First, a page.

Mindanao farmers wooed back to plant coconut

PCA stressed the importance of coconut farmers' organizations as "base support" for farmers. Some 232 out of 581 small farmers' groups have converted into more viable economic enterprises, like multi-purpose cooperatives.

But around 147,000 farmers in small coconut farmers' organizations in 2005 that received free farm inputs and technical support from PCA are no longer farming coconut.

Orillaneda blamed the dwindling number to the shift to other crops, which are projected as "more economically viable," as one of the major causes of the decline with an eight-percent drop in total land area planted to coconut this year.

But he cited a slight increase in copra production in the region despite the decline in the number of coconut farmers.

The country has remained one of the biggest coconut producers, he said, but Filipinos have lesser confidence in the potentials of the coconut. "There is lesser value placed on the coconut's potentials in the educational system and in day-to-day activities," he said.

Government policies also give more emphasis, Orillaneda said, on the "wonders" of other crops like oil palm, rubber, banana, mango and others. Orillaneda said there is also a lack of coconut advocates among policy makers to advance the interests of the industry. He said coconut farmers do not even have a party-list representative in Congress.

He said the public is losing interest in the value of the coconut tree. Thus, it is losing steam also among farmers and investors. He said many people could not see the connection between the coconut tree and its uses and benefits.

Other than shift to other crops and waning public support for coconut products, the DA identified major problems confronting the coconut industry, such as large scale cutting of coconut trees, shift to non-agricultural use, decline in coconut production due to low nut yield , poor copra quality due to inadequate processing methods and under-capacity in the oil milling and desiccated coconut sector.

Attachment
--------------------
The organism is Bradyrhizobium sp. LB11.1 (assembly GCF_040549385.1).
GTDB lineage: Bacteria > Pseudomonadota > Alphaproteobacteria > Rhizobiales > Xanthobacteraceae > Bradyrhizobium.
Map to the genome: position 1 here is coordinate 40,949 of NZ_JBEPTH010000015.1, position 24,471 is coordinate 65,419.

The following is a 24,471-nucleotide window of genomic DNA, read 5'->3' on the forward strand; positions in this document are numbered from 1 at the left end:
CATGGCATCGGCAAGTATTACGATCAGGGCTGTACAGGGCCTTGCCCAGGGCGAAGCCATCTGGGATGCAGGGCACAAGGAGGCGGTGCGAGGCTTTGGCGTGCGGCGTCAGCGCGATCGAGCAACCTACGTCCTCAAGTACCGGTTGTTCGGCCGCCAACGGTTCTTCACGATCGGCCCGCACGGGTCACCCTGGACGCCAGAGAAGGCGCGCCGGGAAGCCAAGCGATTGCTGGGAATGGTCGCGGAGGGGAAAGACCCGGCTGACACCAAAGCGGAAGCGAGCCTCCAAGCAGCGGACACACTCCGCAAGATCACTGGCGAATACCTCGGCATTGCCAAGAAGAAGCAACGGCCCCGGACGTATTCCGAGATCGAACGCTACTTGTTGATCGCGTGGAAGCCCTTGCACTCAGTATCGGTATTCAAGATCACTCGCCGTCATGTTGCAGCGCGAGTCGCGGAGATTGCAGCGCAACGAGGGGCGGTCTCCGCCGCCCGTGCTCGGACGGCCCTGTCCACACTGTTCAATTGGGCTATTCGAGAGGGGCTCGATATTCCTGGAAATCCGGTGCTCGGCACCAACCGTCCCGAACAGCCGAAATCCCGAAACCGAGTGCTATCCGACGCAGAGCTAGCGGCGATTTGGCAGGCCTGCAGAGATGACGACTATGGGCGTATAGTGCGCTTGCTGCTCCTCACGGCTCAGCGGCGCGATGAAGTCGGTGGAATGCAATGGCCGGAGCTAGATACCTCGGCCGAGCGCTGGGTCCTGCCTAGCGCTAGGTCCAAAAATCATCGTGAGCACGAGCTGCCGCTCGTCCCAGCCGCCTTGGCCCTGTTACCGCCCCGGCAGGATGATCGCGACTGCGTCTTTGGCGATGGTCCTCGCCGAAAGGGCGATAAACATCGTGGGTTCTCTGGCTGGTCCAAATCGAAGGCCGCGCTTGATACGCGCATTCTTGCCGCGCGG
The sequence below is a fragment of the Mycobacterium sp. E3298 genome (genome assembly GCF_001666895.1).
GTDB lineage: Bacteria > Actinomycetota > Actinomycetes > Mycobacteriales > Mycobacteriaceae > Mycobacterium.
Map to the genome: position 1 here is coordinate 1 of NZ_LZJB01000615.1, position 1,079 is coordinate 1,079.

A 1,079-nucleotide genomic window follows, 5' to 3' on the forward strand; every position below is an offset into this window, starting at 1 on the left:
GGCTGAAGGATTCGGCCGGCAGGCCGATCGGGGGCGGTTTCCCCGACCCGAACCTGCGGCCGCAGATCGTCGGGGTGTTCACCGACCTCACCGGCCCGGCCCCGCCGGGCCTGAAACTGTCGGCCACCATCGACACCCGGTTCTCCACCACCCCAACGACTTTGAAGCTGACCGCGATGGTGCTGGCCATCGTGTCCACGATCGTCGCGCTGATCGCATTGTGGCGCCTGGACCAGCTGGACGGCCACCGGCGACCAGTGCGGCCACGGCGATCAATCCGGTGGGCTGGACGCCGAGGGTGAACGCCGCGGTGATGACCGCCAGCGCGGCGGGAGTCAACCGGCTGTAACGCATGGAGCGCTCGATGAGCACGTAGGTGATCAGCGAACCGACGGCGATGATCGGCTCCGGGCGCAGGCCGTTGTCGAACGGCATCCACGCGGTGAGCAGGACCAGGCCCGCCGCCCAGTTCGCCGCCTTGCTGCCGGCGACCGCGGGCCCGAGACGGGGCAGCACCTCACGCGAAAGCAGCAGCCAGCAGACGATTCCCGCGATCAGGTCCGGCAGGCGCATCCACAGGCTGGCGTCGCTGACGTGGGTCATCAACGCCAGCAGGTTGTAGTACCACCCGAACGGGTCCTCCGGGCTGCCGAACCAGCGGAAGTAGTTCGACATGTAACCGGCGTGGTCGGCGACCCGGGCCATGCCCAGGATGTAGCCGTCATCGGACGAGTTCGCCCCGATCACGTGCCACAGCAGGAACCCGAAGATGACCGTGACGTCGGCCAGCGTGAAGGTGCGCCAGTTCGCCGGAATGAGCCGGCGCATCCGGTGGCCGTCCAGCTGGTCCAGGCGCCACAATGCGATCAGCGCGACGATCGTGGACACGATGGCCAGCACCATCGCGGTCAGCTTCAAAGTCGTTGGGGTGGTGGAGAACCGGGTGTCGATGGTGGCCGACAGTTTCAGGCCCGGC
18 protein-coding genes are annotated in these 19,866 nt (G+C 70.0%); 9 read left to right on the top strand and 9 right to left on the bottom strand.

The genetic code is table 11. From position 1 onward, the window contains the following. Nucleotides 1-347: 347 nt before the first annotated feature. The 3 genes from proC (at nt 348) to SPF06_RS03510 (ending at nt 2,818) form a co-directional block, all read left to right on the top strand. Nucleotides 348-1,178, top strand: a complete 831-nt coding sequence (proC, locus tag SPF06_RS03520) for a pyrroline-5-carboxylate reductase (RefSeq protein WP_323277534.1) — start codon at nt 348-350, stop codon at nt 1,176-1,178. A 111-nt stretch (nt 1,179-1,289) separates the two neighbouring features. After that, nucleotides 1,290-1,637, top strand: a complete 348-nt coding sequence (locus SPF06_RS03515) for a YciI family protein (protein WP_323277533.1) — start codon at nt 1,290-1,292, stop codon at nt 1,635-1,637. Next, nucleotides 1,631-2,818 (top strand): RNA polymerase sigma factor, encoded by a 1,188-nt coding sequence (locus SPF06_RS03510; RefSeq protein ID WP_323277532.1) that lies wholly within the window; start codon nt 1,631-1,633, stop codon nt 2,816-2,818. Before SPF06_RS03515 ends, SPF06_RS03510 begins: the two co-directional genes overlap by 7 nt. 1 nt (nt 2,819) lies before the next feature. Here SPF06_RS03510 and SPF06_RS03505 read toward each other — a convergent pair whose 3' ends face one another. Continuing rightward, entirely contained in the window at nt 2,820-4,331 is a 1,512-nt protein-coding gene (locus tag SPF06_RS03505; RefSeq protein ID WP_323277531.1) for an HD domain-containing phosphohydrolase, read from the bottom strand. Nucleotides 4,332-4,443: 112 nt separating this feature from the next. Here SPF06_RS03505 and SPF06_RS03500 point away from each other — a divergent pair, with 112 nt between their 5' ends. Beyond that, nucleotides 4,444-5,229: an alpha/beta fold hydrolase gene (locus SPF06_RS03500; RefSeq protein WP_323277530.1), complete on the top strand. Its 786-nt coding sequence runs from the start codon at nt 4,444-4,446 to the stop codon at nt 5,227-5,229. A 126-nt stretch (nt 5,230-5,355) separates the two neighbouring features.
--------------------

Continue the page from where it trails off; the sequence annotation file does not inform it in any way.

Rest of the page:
DA also cited lack of processing infrastructure in the non-traditional coconut by-product sector such as coir fiber, multilayered copra trading resulting in reduced farmers' income, and inadequate market initiatives to expand traditional and promote non-traditional exports.

Low domestic utilization of coconut products was also cited among the problems of the coconut industry.

"But coconut is life. It provides more than its nut in the copra industry, but also other useful products that farmers could take advantage of," Orillaneda said.

He cited around 1,000 products developed from the coconut tree that are "very marketable." Orillaneda said PCA is ready to provide technical support to farmers' organizations so they could benefit from a product diversification program. "But we have to ensure sufficient supply," he said.

Orillaneda said an average family of five who grows coconut trees with other crops planted with it could earn at least P60,000 per hectare every year. He said this rate is higher than the money paid to farmers who rented out their land for banana plantations.

Local production shortage is affecting marketability of coconut products, Orillaneda said, with a demand for example of 100 million metric tons per year of coir fiber in China. He said local producers and processors should invest in the coconut industry to fuel growth to cope with the demand.

"That is why we are appealing for farmers to go back to coconut farming," he said.

Orillaneda said they have embarked on replanting to replace one million unproductive coconut trees with high-yielding varieties. He said PCA distributes seedlings to small coconut farmers’ organizations.

But PCA counts on the release of the controversial coco levy funds so it could go aggressively on the effort. Orillaneda cited a budget of around P104 million to complete the re-planting project.

The effort is carried mostly on a self help scheme where farmers' groups spend for cost of production, said Ma. Charito Singco, PCA development officer. PCA assists on sourcing of quality seedlings, identification of quality seed nuts for planting, and assistance in coconut agronomy from nursery to planting, fertilizer application, farm management, pest control, among others.

Mindanao produces 56 percent, or 8.1 million tons, of the total coconut output of the Philippines from 1.6 million hectares of land planted to coconut. Southeastern Mindanao is the top producer in the island with 2.5 million tons, followed by Zamboanga Peninsula with 1.2 million tons.

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